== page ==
Should the cheetah make a comeback?
Atul Sethi, TNN 2 August 2009, 03:50am IST
NEW DELHI: Union minister of state for environment and forests Jairam Ramesh's announcement in Parliament that the cheetah would be reintroduced in India should have had every wildlife lover leaping with joy. Just imagine the sight of the sleek ash-gold cat - the world's fastest land animal - racing on grasslands here. But marring this picture-perfect sight is the country's poor record of big cat conservation.
Tigers, which numbered 40,000 a century ago, are down to 1,400 and conservationists point out that resources could be better spent on saving the tiger and other endangered species instead of importing cheetahs from Africa. "The meagre resources available should be spent on the protection of severely threatened wildlife," says Brig (retd) Ranjit Talwar, formerly with the tiger conservation cell of the World Wildlife Fund-India (WWF-India).
But one person who is celebrating is M K Ranjitsinh. As chairman of the Wildlife Trust of India, Ranjitsinh is an active proponent of the move to bring back the spotted cat and also heads the cheetah re-introduction program. "Conservation of grasslands, the cheetah's habitat, is the main objective behind reintroducing the cat.
Grasslands have been over-exploited in India, either for agriculture or grazing, resulting in severe degradation," says Ranjitsinh. This would also help in the conservation of other endangered grassland fauna like the Great Indian Bustard.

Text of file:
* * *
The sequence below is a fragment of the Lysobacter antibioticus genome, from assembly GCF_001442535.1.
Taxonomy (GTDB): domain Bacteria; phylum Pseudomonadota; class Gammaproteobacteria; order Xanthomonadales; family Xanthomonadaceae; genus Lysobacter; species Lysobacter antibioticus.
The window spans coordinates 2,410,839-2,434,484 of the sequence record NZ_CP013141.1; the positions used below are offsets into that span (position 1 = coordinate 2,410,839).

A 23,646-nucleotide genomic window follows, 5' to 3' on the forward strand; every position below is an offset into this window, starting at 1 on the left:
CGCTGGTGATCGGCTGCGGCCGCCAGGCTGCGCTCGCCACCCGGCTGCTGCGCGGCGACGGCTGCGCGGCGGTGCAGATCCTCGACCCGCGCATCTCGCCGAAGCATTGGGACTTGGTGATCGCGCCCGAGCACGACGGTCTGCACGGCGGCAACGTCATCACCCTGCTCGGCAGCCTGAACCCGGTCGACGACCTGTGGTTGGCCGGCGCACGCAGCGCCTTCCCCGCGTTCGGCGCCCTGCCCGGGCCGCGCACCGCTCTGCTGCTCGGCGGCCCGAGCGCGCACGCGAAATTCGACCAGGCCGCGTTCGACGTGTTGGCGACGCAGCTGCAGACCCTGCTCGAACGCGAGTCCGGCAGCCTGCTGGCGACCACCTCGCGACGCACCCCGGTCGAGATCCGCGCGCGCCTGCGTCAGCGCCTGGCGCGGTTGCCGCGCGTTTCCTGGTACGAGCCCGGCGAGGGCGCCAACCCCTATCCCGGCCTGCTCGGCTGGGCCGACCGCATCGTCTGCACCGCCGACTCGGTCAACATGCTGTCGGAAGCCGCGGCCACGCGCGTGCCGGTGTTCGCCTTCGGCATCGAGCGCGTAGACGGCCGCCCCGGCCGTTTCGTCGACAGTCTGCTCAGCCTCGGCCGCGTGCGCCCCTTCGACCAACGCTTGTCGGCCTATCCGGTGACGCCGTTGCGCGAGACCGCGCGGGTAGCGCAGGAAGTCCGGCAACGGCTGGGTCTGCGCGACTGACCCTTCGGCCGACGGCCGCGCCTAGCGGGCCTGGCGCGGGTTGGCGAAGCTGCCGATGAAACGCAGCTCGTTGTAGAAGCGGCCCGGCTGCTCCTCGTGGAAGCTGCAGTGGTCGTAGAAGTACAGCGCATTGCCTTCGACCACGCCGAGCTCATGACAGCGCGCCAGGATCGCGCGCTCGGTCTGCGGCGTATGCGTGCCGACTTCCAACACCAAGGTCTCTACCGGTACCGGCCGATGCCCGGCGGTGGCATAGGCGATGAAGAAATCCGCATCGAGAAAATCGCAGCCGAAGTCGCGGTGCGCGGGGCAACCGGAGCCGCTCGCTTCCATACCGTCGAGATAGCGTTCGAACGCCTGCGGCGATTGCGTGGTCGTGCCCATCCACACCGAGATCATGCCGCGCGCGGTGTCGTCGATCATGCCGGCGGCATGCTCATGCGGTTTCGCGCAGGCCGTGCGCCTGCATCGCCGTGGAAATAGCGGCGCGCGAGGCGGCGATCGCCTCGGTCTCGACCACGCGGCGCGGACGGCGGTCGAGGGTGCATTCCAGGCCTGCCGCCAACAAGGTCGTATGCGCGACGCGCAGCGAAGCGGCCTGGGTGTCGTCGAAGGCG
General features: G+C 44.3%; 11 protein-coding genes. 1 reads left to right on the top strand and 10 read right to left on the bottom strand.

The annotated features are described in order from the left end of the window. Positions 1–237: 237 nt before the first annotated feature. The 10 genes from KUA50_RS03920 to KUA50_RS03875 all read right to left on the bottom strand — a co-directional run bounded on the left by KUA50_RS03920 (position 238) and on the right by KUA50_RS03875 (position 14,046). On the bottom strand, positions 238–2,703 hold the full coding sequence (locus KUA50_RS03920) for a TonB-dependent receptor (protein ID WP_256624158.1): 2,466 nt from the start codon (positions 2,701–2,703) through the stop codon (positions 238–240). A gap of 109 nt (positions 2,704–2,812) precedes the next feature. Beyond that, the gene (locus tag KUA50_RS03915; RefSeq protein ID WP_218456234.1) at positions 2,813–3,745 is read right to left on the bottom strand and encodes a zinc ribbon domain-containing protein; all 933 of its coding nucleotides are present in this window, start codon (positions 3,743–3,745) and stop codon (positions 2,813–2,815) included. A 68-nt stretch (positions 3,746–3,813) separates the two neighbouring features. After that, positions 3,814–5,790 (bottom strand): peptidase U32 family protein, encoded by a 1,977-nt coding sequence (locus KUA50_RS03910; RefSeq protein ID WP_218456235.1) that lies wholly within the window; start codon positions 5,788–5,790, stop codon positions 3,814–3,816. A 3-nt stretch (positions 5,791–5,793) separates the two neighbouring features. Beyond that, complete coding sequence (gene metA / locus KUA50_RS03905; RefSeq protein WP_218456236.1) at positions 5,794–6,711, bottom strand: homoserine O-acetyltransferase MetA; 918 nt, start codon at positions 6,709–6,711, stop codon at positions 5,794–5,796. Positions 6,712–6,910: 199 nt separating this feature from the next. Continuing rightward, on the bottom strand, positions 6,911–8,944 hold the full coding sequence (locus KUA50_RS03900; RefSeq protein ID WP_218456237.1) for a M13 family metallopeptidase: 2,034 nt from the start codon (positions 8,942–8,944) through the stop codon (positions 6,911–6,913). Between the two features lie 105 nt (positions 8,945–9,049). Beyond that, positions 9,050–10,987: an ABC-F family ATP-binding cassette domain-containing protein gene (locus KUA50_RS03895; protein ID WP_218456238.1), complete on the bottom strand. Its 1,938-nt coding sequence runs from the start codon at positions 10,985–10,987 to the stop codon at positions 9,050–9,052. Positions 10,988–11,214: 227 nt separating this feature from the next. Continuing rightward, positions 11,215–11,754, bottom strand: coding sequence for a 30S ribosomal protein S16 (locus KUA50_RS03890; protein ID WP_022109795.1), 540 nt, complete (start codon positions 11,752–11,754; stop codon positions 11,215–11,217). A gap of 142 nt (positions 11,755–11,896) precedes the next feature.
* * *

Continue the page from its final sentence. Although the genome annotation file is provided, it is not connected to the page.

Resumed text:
"Nobody is saying don't save the tiger or other animals. However, if we want to protect our grasslands, then bringing back the cheetah is a step in the right direction," says Divyabhanusinh Chavda, president of WWF-India and author of 'The End Of A Trail - The Cheetah In India'.
But, according to P K Sen, former director of Project Tiger, the move could run into practical problems. When the cheetahs existed in undivided India, the country's population was around 330 million and there were about 40 million cattle. The scenario today is totally different - 1.2 billion people and over 400 million free grazing cattle. "Do we have 1,000 sq km of grasslands free to harbour a few cheetahs and do they have sufficient prey?"
These are pertinent questions. Reintroduction of any species, particularly a carnivore, is often a difficult proposition. It's also possible that after the cheetah's introduction, the man-animal conflict may take a different turn.
But Ranjitsinh does not agree. "There are numerous villages near tiger sanctuaries like Ranthambhore. Tigers don't go stalking their prey near these villages," he says. At the same time, he concedes that there is a lot to be thrashed out before the project finally gets off the ground. A clear picture is expected to emerge when a scientific roadmap for the cheetah's re-introduction is rolled out in September. Clearly, it's a long road ahead for the big cat.